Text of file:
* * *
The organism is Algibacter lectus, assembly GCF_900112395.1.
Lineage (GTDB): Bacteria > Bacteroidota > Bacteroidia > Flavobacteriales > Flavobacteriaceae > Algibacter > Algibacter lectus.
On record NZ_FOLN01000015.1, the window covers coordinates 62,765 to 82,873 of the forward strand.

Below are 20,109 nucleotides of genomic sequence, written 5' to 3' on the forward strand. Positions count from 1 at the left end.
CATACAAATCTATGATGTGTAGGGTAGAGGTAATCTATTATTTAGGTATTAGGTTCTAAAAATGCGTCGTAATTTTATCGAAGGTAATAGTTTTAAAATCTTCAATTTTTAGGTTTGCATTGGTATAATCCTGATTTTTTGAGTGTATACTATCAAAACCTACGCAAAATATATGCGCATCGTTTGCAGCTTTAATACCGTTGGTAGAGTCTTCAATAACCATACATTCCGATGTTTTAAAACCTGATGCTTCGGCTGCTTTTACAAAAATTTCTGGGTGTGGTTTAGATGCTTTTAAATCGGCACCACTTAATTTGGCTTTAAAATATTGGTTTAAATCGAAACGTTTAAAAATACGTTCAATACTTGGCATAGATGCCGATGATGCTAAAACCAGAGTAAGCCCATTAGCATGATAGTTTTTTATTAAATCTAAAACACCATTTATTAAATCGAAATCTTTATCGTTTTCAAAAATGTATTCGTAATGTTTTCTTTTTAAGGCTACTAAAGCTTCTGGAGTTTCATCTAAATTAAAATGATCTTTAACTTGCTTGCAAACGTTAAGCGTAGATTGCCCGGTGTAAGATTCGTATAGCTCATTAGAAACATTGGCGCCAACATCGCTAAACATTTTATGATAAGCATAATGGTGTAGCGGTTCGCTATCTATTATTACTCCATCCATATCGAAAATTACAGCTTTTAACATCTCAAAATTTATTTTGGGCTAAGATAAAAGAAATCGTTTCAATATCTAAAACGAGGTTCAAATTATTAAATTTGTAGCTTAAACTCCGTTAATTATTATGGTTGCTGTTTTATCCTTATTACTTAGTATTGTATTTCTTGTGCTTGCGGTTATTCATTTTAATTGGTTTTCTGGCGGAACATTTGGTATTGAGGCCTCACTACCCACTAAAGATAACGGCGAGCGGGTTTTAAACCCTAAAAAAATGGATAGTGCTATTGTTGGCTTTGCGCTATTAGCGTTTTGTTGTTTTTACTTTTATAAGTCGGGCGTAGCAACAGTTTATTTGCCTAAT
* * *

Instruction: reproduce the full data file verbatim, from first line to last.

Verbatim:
The organism is Algibacter lectus, assembly GCF_900112395.1.
Lineage (GTDB): Bacteria > Bacteroidota > Bacteroidia > Flavobacteriales > Flavobacteriaceae > Algibacter > Algibacter lectus.
On record NZ_FOLN01000015.1, the window covers coordinates 62,765 to 82,873 of the forward strand.

Below are 20,109 nucleotides of genomic sequence, written 5' to 3' on the forward strand. Positions count from 1 at the left end.
CATACAAATCTATGATGTGTAGGGTAGAGGTAATCTATTATTTAGGTATTAGGTTCTAAAAATGCGTCGTAATTTTATCGAAGGTAATAGTTTTAAAATCTTCAATTTTTAGGTTTGCATTGGTATAATCCTGATTTTTTGAGTGTATACTATCAAAACCTACGCAAAATATATGCGCATCGTTTGCAGCTTTAATACCGTTGGTAGAGTCTTCAATAACCATACATTCCGATGTTTTAAAACCTGATGCTTCGGCTGCTTTTACAAAAATTTCTGGGTGTGGTTTAGATGCTTTTAAATCGGCACCACTTAATTTGGCTTTAAAATATTGGTTTAAATCGAAACGTTTAAAAATACGTTCAATACTTGGCATAGATGCCGATGATGCTAAAACCAGAGTAAGCCCATTAGCATGATAGTTTTTTATTAAATCTAAAACACCATTTATTAAATCGAAATCTTTATCGTTTTCAAAAATGTATTCGTAATGTTTTCTTTTTAAGGCTACTAAAGCTTCTGGAGTTTCATCTAAATTAAAATGATCTTTAACTTGCTTGCAAACGTTAAGCGTAGATTGCCCGGTGTAAGATTCGTATAGCTCATTAGAAACATTGGCGCCAACATCGCTAAACATTTTATGATAAGCATAATGGTGTAGCGGTTCGCTATCTATTATTACTCCATCCATATCGAAAATTACAGCTTTTAACATCTCAAAATTTATTTTGGGCTAAGATAAAAGAAATCGTTTCAATATCTAAAACGAGGTTCAAATTATTAAATTTGTAGCTTAAACTCCGTTAATTATTATGGTTGCTGTTTTATCCTTATTACTTAGTATTGTATTTCTTGTGCTTGCGGTTATTCATTTTAATTGGTTTTCTGGCGGAACATTTGGTATTGAGGCCTCACTACCCACTAAAGATAACGGCGAGCGGGTTTTAAACCCTAAAAAAATGGATAGTGCTATTGTTGGCTTTGCGCTATTAGCGTTTTGTTGTTTTTACTTTTATAAGTCGGGCGTAGCAACAGTTTATTTGCCTAAT